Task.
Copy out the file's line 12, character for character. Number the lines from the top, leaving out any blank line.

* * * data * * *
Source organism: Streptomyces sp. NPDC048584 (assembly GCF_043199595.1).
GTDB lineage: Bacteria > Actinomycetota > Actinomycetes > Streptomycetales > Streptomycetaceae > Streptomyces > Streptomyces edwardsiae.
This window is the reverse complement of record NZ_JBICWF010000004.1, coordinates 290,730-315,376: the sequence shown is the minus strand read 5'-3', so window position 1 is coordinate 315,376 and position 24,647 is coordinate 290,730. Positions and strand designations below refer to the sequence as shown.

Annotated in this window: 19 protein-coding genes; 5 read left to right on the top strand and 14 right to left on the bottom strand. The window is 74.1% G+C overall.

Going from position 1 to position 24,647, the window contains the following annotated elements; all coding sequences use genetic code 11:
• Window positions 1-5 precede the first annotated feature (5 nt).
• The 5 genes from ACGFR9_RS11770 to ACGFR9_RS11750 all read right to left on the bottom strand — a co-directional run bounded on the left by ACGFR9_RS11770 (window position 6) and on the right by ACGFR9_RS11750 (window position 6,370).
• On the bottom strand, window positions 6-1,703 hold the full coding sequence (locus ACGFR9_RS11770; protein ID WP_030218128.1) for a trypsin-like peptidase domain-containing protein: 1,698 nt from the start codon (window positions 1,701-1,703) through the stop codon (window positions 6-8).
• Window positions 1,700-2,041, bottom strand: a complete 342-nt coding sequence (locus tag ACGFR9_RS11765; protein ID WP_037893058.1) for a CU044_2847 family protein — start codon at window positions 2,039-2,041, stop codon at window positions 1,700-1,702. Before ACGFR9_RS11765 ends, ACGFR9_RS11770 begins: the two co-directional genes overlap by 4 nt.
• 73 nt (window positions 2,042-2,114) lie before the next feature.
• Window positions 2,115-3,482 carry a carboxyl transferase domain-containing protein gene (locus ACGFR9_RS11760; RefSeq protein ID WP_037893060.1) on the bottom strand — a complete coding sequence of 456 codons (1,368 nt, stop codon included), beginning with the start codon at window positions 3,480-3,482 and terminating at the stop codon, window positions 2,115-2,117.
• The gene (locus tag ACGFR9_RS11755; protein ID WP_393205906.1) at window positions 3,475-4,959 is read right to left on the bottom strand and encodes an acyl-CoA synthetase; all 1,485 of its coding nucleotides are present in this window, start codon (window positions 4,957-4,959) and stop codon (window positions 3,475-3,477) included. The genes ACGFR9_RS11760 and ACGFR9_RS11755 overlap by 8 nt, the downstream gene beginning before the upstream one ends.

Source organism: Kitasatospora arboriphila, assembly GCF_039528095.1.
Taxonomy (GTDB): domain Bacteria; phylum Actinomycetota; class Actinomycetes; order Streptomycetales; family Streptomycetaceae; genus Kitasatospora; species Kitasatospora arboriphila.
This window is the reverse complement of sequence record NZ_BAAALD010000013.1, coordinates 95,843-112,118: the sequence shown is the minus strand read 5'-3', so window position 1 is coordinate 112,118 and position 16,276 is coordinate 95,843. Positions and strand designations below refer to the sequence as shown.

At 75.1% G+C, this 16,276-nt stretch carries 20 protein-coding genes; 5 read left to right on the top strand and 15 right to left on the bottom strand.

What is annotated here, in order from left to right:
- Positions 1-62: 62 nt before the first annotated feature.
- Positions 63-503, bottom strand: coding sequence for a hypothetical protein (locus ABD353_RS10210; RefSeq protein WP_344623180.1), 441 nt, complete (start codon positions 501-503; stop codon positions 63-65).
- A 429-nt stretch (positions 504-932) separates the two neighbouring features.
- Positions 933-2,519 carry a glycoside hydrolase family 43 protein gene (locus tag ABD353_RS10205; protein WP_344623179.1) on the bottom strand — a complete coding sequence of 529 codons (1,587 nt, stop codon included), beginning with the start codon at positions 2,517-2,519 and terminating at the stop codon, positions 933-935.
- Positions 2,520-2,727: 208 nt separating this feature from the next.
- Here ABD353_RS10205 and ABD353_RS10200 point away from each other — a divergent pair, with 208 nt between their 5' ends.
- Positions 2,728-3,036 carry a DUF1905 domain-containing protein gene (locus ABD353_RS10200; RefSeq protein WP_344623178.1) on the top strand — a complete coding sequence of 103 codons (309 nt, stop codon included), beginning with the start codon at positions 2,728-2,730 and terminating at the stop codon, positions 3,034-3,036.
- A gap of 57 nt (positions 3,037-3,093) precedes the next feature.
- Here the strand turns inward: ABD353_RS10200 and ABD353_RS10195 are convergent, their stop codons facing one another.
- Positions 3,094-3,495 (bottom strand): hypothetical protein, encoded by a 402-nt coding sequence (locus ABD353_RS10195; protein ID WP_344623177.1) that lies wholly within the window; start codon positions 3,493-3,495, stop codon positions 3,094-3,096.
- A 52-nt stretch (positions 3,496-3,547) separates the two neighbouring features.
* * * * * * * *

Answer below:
• The gene (locus tag ACGFR9_RS11755; protein ID WP_393205906.1) at window positions 3,475-4,959 is read right to left on the bottom strand and encodes an acyl-CoA synthetase; all 1,485 of its coding nucleotides are present in this window, start codon (window positions 4,957-4,959) and stop codon (window positions 3,475-3,477) included. The genes ACGFR9_RS11760 and ACGFR9_RS11755 overlap by 8 nt, the downstream gene beginning before the upstream one ends.